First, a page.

A Union ex-officer plans to sell up to Anchor Ranch and move east with his fiancee, but the low price offered by Anchor's crippled owner and the outfit's bully-boy tactics make him think ... See full summary »
Edward G. Robinson
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After a stagecoach holdup, Frank Slayton's notorious gang leave Ben Warren for dead and head off with his fiancée. Warren follows, and although none of the townspeople he comes across are prepared to help, he recruits two others who have sworn revenge on the ruthless Slayton. Written by
Jeremy Perkins <email@example.com>
Frank (Philip Carey) pistol-whips Jess (Leo Gorden) and gun is lost in ensuing fight. Jess's holster is empty as he pushes Jennifer (Donna Reed) through to adjoining room and gun is holstered as he emerges. See more »
Rock Hudson chases down the outlaws who have his babe
"Gun Fury" is a 1953 Western Starring Rock Hudson and Donna Reed as a couple traveling to California in the Southwest. After their stagecoach is held-up and Ben Warren (Hudson) left for dead, he revives and goes after the outlaws who have his babe. Along the way, he picks up a few characters that are also after the gang, an ex-member, a vengeful Indian and a Hispanic woman (Roberta Haynes).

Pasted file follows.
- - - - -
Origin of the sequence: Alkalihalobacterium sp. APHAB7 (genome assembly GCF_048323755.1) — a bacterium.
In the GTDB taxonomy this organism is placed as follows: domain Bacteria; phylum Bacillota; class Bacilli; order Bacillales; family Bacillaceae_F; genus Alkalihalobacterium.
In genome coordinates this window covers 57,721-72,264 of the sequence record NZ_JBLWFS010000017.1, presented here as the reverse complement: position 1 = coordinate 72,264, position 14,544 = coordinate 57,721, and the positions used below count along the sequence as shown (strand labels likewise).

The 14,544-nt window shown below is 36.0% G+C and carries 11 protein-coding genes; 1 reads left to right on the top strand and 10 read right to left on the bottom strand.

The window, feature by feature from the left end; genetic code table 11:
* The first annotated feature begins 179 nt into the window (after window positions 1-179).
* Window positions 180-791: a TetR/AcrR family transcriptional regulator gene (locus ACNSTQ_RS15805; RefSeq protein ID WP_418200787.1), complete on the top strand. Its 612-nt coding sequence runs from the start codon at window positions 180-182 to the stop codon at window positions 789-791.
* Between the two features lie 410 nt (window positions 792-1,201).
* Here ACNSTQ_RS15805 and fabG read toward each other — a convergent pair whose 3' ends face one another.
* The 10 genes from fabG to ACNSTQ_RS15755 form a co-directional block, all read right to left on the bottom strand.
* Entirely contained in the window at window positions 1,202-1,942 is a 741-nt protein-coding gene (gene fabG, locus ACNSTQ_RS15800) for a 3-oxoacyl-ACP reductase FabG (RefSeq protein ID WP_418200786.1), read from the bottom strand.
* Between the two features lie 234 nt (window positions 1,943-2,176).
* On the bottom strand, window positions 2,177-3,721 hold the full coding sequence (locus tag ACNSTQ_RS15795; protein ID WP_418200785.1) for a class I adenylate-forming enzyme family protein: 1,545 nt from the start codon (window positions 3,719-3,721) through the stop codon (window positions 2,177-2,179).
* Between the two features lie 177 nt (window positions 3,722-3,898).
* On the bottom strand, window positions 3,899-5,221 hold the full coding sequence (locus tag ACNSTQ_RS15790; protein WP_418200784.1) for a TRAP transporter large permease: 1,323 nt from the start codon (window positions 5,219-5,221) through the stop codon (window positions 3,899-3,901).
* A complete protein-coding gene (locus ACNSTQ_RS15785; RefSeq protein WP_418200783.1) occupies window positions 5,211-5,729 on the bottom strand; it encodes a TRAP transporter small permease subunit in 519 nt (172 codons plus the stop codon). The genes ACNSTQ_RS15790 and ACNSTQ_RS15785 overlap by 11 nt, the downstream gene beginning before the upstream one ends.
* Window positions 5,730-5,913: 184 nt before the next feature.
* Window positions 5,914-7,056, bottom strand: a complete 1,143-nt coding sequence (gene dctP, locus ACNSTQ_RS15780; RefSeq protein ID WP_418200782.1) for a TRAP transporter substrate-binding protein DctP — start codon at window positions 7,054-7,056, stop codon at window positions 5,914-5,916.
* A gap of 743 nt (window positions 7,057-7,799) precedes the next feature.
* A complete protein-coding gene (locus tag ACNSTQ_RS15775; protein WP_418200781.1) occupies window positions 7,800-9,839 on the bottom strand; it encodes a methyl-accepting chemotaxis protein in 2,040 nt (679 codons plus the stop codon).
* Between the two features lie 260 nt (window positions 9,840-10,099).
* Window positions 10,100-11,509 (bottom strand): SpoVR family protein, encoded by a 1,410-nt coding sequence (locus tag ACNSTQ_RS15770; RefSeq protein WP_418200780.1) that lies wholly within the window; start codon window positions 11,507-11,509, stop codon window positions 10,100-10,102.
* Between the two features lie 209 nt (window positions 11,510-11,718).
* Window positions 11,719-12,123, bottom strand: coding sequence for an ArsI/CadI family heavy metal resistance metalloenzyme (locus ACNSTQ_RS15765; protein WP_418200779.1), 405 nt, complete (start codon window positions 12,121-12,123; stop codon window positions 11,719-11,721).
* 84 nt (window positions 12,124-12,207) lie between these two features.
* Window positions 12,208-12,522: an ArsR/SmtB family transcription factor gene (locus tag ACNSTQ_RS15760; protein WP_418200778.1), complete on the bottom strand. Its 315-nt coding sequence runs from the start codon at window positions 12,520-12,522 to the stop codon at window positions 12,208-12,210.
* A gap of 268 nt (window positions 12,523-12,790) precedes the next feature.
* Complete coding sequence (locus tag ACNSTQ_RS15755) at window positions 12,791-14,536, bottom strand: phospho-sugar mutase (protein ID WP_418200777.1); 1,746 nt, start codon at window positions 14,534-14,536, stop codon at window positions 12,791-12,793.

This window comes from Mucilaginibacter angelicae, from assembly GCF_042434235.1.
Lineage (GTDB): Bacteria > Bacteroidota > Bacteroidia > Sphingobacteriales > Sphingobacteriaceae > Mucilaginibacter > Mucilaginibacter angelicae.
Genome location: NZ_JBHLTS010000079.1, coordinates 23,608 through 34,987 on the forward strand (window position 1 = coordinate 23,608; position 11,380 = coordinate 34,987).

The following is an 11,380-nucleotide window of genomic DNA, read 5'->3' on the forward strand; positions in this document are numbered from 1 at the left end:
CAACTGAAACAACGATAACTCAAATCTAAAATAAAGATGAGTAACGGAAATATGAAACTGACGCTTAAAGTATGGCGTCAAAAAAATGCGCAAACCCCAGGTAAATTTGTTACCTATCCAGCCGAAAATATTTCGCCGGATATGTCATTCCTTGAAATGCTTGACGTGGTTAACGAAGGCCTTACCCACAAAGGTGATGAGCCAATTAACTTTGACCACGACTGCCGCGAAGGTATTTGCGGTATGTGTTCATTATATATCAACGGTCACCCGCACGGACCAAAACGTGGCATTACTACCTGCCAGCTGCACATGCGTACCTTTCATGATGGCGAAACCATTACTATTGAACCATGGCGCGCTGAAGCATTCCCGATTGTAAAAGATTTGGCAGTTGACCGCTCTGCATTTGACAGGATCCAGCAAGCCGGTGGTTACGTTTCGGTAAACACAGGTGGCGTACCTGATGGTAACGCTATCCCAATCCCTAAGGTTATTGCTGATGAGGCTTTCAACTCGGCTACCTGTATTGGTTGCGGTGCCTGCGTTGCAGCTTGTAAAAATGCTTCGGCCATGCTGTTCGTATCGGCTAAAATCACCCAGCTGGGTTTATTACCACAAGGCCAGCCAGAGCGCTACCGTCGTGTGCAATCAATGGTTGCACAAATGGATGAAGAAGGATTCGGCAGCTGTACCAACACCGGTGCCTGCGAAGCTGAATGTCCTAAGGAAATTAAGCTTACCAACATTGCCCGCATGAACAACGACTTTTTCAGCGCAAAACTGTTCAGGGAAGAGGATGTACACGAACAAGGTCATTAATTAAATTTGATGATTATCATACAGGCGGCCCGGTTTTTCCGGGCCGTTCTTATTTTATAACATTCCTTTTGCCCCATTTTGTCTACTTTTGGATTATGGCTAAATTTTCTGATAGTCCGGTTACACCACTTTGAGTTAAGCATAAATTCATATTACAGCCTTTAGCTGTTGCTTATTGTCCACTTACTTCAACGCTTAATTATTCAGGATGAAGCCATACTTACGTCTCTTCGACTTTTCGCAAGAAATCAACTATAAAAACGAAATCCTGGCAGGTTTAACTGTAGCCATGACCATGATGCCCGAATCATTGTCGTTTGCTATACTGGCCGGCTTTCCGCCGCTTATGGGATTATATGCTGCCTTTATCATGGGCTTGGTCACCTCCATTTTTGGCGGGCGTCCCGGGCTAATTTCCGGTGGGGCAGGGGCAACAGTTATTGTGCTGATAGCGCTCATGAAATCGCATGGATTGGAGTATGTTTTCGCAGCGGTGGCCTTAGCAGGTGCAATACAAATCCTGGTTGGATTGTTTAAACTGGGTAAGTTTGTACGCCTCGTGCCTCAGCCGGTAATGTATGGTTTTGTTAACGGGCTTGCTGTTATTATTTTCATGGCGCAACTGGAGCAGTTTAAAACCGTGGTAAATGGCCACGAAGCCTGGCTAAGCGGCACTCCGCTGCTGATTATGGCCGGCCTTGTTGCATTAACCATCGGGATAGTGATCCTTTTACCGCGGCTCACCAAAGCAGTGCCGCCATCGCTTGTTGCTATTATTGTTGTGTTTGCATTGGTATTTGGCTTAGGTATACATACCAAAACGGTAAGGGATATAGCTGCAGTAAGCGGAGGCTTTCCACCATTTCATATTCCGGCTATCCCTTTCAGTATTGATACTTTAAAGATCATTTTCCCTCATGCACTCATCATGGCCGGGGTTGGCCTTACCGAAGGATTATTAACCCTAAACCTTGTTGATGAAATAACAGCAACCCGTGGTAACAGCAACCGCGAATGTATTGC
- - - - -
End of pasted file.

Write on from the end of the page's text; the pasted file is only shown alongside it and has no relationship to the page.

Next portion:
Shot mostly outside in the Sedona, Arizona, region, this is a very picturesque Western. While the film begins slow it morphs into a chase movie with loads of Western action. The cast is great with Hudson in his prime and Leo Gordon as the ex-gang member, Jess, whom Ben starts to befriend. But it's Phil Carey who shines as the villainous Frank Slayton, an embittered ex-Confederate Southern "gentleman" who's still at war. The antagonism between Slayton and Jess is interesting in that Jess feels Slayton goes too far in his outlaw activities and increasingly objects. Although Slayton doesn't put up with it, it's clear that he regards Jess as a partner a partner he's willing to slay in a heartbeat if necessary.
Carey comes across as a malevolent version of Charlton Heston. His character of Slayton is interesting: He justifies his crimes on the grounds that he's still at war even if the Civil War ended years ago. He wants Jennifer (Reed) because she's a genuine Southern Belle who reminds him of his former world, a world the war has forever destroyed.
Despite all these good things, there are some glaring script problems. Warren is said to be dead by one of the outlaws after the stagecoach heist, but later gets up and no injury is mentioned the rest of the movie (although he momentarily touches his head when he wakes and looks for blood on his hand, implying that he was perhaps head-grazed by a bullet). The worst plot hole is the awkward swap deal shown at the end, which totally ignores the vengeful Native. Old Westerns are notorious for these types of roll-your-eyes script flaws.
If you can overlook such defects, however, "Gun Fury" is a worthwhile 50's Western for the many positive points noted above.
The film is short and sweet at only 83 minutes.
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